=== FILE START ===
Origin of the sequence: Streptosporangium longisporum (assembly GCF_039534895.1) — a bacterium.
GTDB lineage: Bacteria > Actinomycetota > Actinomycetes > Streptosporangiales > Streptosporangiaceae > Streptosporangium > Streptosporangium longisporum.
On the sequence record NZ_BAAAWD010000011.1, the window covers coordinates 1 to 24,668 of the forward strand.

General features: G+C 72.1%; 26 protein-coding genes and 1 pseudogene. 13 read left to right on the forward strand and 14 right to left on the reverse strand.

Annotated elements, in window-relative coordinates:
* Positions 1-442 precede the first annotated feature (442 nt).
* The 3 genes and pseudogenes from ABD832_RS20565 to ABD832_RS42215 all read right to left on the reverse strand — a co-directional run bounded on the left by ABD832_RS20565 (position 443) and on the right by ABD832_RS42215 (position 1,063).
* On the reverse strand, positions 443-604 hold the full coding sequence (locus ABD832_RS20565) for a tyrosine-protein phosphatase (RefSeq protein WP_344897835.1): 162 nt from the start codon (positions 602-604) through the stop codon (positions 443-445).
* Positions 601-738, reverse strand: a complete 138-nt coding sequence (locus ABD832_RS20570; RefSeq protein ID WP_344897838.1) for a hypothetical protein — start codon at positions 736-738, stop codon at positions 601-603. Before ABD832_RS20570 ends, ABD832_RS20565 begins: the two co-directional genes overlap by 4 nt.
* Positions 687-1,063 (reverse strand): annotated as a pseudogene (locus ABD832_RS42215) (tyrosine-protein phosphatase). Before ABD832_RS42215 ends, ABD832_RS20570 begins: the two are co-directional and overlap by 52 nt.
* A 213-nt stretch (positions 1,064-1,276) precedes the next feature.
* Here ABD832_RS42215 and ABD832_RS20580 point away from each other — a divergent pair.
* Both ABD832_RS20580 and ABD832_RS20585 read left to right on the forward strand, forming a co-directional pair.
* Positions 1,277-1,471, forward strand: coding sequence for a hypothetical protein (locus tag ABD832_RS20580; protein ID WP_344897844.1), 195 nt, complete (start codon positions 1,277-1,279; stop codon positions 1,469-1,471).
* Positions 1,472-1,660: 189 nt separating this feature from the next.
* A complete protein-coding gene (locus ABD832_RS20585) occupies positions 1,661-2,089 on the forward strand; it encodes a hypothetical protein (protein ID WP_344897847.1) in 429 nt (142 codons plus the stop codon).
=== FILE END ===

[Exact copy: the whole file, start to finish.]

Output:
Origin of the sequence: Streptosporangium longisporum (assembly GCF_039534895.1) — a bacterium.
GTDB lineage: Bacteria > Actinomycetota > Actinomycetes > Streptosporangiales > Streptosporangiaceae > Streptosporangium > Streptosporangium longisporum.
On the sequence record NZ_BAAAWD010000011.1, the window covers coordinates 1 to 24,668 of the forward strand.

General features: G+C 72.1%; 26 protein-coding genes and 1 pseudogene. 13 read left to right on the forward strand and 14 right to left on the reverse strand.

Annotated elements, in window-relative coordinates:
* Positions 1-442 precede the first annotated feature (442 nt).
* The 3 genes and pseudogenes from ABD832_RS20565 to ABD832_RS42215 all read right to left on the reverse strand — a co-directional run bounded on the left by ABD832_RS20565 (position 443) and on the right by ABD832_RS42215 (position 1,063).
* On the reverse strand, positions 443-604 hold the full coding sequence (locus ABD832_RS20565) for a tyrosine-protein phosphatase (RefSeq protein WP_344897835.1): 162 nt from the start codon (positions 602-604) through the stop codon (positions 443-445).
* Positions 601-738, reverse strand: a complete 138-nt coding sequence (locus ABD832_RS20570; RefSeq protein ID WP_344897838.1) for a hypothetical protein — start codon at positions 736-738, stop codon at positions 601-603. Before ABD832_RS20570 ends, ABD832_RS20565 begins: the two co-directional genes overlap by 4 nt.
* Positions 687-1,063 (reverse strand): annotated as a pseudogene (locus ABD832_RS42215) (tyrosine-protein phosphatase). Before ABD832_RS42215 ends, ABD832_RS20570 begins: the two are co-directional and overlap by 52 nt.
* A 213-nt stretch (positions 1,064-1,276) precedes the next feature.
* Here ABD832_RS42215 and ABD832_RS20580 point away from each other — a divergent pair.
* Both ABD832_RS20580 and ABD832_RS20585 read left to right on the forward strand, forming a co-directional pair.
* Positions 1,277-1,471, forward strand: coding sequence for a hypothetical protein (locus tag ABD832_RS20580; protein ID WP_344897844.1), 195 nt, complete (start codon positions 1,277-1,279; stop codon positions 1,469-1,471).
* Positions 1,472-1,660: 189 nt separating this feature from the next.
* A complete protein-coding gene (locus ABD832_RS20585) occupies positions 1,661-2,089 on the forward strand; it encodes a hypothetical protein (protein ID WP_344897847.1) in 429 nt (142 codons plus the stop codon).